|Hashim-Buckey, J - UC COOP EXT KERN COUNTY|
|Mlikota-Gabler, Franka - ADRIATIC CROPS RESEARCH|
|Schrader, P - UC COOP EXT KERN COUNTY|
|Pryor, M - UC COOP EXT KERN COUNTY|
Submitted to: Meeting Proceedings
Publication Type: Proceedings
Publication Acceptance Date: October 13, 2009
Publication Date: N/A
Interpretive Summary: ‘Redglobe’ table grapes are a popular cultivar in California. They suffer from a postharvest disorder where by the grapes dissolve into a jelly-like mass during storage long after harvest. We applied a variety of conventional, organic, and ‘reduced-risk’ fungicides to these grapes before harvest to see if we could reduce the prevalence of this disorder.Several regimes reduced the prevalence of the disorder by about 50%, which is sufficient to warrant their use commercially to manage this problem.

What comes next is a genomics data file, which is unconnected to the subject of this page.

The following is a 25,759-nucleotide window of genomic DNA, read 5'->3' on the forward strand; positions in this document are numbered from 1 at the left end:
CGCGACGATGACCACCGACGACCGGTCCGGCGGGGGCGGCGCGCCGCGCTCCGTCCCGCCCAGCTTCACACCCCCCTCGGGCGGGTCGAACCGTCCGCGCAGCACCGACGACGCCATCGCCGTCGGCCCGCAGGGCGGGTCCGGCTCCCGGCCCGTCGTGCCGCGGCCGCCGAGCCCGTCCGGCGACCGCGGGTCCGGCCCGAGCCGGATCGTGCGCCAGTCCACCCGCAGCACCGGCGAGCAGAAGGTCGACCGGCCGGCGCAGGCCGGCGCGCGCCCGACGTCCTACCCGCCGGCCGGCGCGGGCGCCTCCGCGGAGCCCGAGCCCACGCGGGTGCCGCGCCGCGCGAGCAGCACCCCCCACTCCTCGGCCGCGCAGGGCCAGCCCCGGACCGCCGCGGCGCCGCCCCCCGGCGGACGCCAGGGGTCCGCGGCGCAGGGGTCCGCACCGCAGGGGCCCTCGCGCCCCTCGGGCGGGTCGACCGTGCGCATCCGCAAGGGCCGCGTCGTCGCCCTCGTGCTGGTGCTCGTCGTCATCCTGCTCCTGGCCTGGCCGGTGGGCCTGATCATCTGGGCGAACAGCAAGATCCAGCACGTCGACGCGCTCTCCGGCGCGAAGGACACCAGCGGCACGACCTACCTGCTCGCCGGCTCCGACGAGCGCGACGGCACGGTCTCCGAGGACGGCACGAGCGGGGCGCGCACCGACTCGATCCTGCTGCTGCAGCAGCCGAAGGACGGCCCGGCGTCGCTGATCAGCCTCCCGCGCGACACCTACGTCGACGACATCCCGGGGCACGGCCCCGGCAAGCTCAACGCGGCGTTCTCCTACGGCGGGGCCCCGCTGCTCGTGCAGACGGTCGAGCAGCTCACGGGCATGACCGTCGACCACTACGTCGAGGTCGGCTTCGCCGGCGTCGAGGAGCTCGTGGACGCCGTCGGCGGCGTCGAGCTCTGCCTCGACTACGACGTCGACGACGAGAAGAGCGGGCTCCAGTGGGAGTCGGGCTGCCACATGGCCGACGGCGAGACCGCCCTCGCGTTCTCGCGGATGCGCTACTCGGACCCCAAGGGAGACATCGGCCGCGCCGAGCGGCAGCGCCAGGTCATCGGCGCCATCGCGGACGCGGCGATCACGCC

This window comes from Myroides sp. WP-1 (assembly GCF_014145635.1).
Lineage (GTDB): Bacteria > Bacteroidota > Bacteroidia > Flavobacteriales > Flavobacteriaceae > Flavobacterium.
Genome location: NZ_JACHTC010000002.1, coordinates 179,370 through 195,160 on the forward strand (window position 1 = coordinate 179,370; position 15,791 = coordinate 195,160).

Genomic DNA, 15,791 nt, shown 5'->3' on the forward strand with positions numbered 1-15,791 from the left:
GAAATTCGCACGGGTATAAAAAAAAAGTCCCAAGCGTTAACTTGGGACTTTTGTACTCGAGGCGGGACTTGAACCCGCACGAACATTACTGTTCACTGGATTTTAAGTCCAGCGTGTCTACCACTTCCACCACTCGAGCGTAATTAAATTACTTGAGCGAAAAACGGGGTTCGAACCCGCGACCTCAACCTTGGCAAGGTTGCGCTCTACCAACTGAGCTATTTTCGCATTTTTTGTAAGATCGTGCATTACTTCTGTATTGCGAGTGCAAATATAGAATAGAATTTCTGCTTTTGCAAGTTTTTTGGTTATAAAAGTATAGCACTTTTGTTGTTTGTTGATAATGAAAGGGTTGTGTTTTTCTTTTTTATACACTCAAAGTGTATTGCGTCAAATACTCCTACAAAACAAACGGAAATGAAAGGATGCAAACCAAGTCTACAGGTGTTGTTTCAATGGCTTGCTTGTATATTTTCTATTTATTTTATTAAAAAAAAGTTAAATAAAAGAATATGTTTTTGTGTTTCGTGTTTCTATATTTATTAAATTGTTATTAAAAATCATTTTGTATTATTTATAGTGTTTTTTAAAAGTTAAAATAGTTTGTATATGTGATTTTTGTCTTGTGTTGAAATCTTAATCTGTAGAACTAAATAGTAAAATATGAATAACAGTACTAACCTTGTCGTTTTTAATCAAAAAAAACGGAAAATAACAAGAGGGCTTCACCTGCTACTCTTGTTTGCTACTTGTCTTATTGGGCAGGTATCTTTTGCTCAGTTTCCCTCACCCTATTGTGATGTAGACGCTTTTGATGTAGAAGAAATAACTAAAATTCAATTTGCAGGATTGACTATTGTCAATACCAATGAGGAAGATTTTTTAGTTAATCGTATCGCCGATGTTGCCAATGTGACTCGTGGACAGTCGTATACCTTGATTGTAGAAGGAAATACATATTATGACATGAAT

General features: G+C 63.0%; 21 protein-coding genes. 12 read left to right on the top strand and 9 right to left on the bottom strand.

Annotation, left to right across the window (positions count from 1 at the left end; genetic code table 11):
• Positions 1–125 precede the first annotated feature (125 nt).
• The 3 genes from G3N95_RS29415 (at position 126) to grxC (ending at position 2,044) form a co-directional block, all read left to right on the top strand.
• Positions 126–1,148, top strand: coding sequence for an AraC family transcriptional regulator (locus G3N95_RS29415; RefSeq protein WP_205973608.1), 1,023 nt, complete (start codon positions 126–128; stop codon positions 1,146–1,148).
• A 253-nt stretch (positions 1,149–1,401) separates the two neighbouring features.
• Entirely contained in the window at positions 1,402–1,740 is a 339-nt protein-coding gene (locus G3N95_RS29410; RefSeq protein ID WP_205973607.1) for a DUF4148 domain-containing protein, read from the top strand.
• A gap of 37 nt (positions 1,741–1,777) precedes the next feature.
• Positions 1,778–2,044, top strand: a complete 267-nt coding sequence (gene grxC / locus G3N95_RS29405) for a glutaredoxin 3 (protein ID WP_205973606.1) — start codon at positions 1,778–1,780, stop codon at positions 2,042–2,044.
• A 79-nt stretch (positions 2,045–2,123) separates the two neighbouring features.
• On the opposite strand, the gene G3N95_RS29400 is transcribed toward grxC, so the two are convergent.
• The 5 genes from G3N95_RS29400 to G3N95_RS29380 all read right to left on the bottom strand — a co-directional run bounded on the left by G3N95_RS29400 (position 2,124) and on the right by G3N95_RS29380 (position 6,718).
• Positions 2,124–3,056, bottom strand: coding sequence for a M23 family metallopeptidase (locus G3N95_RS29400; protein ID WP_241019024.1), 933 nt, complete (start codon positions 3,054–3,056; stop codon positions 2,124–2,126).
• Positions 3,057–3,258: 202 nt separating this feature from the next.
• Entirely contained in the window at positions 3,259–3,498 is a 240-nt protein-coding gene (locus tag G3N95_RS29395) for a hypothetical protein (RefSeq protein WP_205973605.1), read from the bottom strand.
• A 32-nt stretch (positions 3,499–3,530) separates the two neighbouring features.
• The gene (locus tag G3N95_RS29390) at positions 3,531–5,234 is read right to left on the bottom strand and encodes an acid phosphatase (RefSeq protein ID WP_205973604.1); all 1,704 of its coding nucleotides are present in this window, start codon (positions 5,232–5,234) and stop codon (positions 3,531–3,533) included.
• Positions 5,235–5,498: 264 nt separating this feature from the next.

Technical Abstract: Postharvest sour rot of ‘Redglobe’ grapes, also called “non-Botrytis slip skin”, “breakdown disorder”, “soft tissue breakdown”, or “melting decay” has affected this cultivar worldwide. The disorder causes berries to discolor, split, lose internal structure, and decay from veraison to harvest (Cameron at al. 1997) and later in storage. Symptoms were caused by several yeasts and bacteria (Crisosto 2001, Morgan and Michailides 2004, and Palou et al. 2005), some of which are resistant to SO2 fumigation (Palou et al. 2005). Symptoms develop more rapidly under warm conditions (in several days) than during cold storage (about one month). Organisms isolated differed among the investigators, but all are common microbes found in vineyards and they rarely infect other cultivars. We evaluated the effectiveness of preharvest applications of registered fungicides on preharvest bunch rot and postharvest sour rot of ‘Redglobe’ grapes. Experiments were conducted in a commercial vineyard near Delano. The canopy of this vineyard was not dense and the clusters were relatively exposed. It was approximately 20 years old, bilateral cordon trained, spur pruned, and drip irrigated. The vines were girdled and treated with gibberellic acid, so the berry size was large (10-12 g). Each replicate plot had 6 vines. Treatments were applied to 4 replicate plots in 2006 and to 5 replicate plots in 2007. Fungicides were applied at maximum recommended rates and water volume of 200 gallons per acre by an air-blast sprayer. All except the JMS Stylet oil contained Latron B1956 at 4 oz/100 gal. In 2006, 1 or 2 fungicide applications were done; one application 2 wk before harvest, or two applications, prior to bunch closure and 2 wk before harvest. Three boxes were filled from each plot. In 2007, two identical complete block design experiments, evaluated the effectiveness of 5 spray regimes. Bunch rot before harvest was evaluated on August 7 and August 30, 2007. Clusters were classified as having bunch rot if two or more adjacent berries were infected and dripping. At harvest three boxes were prepared from each plot, and the grapes were harvested by hand and placed into clean boxes. The boxes were stored for 5 wk in 2006 and 11 wk in 2007 at 0oC in a commercial facility with weekly SO2 fumigation to minimize interference by B. cinerea. After storage, the prevalence of sour rot and other decay was recorded. An analysis of variance was applied to arcsin of the square root of the proportion of infected berries, followed by Tukeys HSD at P = 0.05 to separate means. In 2006, Pristine, JMS Stylet-Oil, and Vangard significantly reduced bunch rot, however, postharvest sour rot was high and the treatments could not be separated at P < 0.05 (Table 1). At a P value of 0.10, however, JMS Stylet-Oil, Pristine, Vangard, or Scala reduced postharvest sour rot by about 50%. JMS Stylet-Oil left a shiny residue that was visible for about 3 wk after application. In 2007, 2 of 3 programs with Pristine, Vangard, or Scala significantly reduced preharvest bunch rot by about 50% (Table 2). Significant reductions in postharvest sour rot were caused by two applications of Scala and one of Pristine. One benefit of the fungicide programs was a reduction in summer bunch rot, from 49% among untreated clusters before harvest to as low as 22%. This is a substantial increase in yield, berry quality, and the speed of harvest, because harvesters would have less trimming to do. Control of postharvest sour rot was significant but the magnitude of reduction was not large, from 0.39% among untreated berries to 0.23% among those berries treated with the best fungicide regime. Rooney-Latham et al. (2007) reported Switch, Scala, and Pristine applications reduced postharvest sour rot, which corroborates our findings.